Slay the ‘perfectionist Dragon’, It Is Best for You and Your Business
I was a whopping four years old when perfectionism reared its ugly head for the first time. I argued with my mum over how to best change my new baby brother’s nappies. I mean, really … Personally, I may have given me up for adoption at this stage, but my parents are much better people than me, clearly.
Perfectionism is an issue that mars most entrepreneurs’ and business owners’ lives, and yet we find it so hard to escape from. Polishing that sales presentation, missing out on sleep/the gym/family time because we ‘just need to finish this one thing’, and trying to do everything yourself. Sound familiar? It sure ruled my life. Because that precocious toddler blossomed into the ‘Queen of Perfectionism’.
But perfectionism is an illusion: nothing can ever be permanently perfect, so as perfectionists we set ourselves up for failure. Not a good course of action. A few years ago, it just got all too bloody much. My perfectionism had made me spread myself too thin and involving myself too deeply. Suddenly, I totally crashed physically, and as a result, mentally it was also a tough ride.
I’m glad this happened, though, because it finally taught me that instead of striving for perfectionism, it’s much wiser to choose to be kind to myself. Easier said than done, but I made it (most days). This is what I’ve learned:
1. Nobody is perfect.
Yes, being thorough is important, but you have to draw the line. It still sends a slight shudder down my ex-perfectionist’s spine, but ‘close enough is good enough’ is actually wise advice. Life changes constantly and we have only limited control over what happens, so ‘perfect’ can only ever be a very temporary state.
2. Ask for help.
The toughest thing for me was to ask for help. If I need help that surely means I’m not capable? Actually, it means I’m now working more cleverly, have more fun and far, far less stress in my life (hurrah!). Distilling what can be outsourced and delegated might take up some initial time, but, boy, is it worth it in the long run.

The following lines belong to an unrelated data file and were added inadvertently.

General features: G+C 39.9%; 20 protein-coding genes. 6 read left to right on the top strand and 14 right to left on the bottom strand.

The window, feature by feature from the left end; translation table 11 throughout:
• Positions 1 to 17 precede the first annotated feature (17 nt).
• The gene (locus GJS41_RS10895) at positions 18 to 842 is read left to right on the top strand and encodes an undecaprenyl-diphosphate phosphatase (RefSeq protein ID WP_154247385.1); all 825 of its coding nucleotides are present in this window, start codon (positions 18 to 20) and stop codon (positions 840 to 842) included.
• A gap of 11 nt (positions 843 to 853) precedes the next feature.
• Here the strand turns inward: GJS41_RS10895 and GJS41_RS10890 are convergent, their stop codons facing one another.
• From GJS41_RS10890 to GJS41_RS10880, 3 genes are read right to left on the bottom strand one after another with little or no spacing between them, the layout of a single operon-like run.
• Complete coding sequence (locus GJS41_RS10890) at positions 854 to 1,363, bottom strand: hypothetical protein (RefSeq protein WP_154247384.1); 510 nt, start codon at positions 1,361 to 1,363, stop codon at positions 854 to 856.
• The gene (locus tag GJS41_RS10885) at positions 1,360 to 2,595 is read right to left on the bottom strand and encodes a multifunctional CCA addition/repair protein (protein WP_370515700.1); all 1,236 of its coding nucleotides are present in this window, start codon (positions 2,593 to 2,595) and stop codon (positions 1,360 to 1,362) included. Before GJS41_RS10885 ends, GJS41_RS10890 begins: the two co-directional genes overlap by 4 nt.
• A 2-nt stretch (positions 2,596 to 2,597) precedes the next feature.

3. Say, “No”.
Do you say, “Yes”, to every invitation to meet up over a coffee, because you think it’s good manners or networking etiquette? I did. Nowadays I ask, “Why”, more often before committing: Why do they want to talk to me? Why face-to-face? Why now?
Often it transpires that we can help each other after a quick 10-minute phone or Skype chat, and we both saved one to two hours of our respective days. Sweet!
4. ‘Me’ first, everything else second.
Sounds selfish, right? Good. Be selfish for once. There’s nothing wrong with looking after yourself first: your time, your health, your people, your business. Because without you being as well as you can be, everyone and everything around you will be worse off. And running your business will be a hard and stressful slog.
5. Don’t compare.
Our competitors or networking buddies are making it all look so easy, right? You talk to them, and everything seems to be going so smoothly for them! Compare that to the continual fires you’re putting out, and gloom descends. I’ll let you in on a secret. They go through the same issues you have; no one is immune. They are simply not telling because perfect is what society tells us is the only way to be.
Pop out the champagne, take yourself away for a break, or simply acknowledge your successes and wins with a quiet pat on your own back. Perfectionists are good at beating themselves up over what didn’t go according to plan and very bad at seeing just how awesome they are. Go on, live a little, celebrate!
There are many other ways of slaying the perfectionism dragon: simply start by being more gentle and caring to yourself, and you’ll blossom. As business owners, our lives ‘at the top’ can be lonely.
So, backing yourself is the kindest thing you can do for yourself – and for your business.
“The opinions expressed by Smallville Contributors are their own, not those of www.smallville.com.au"
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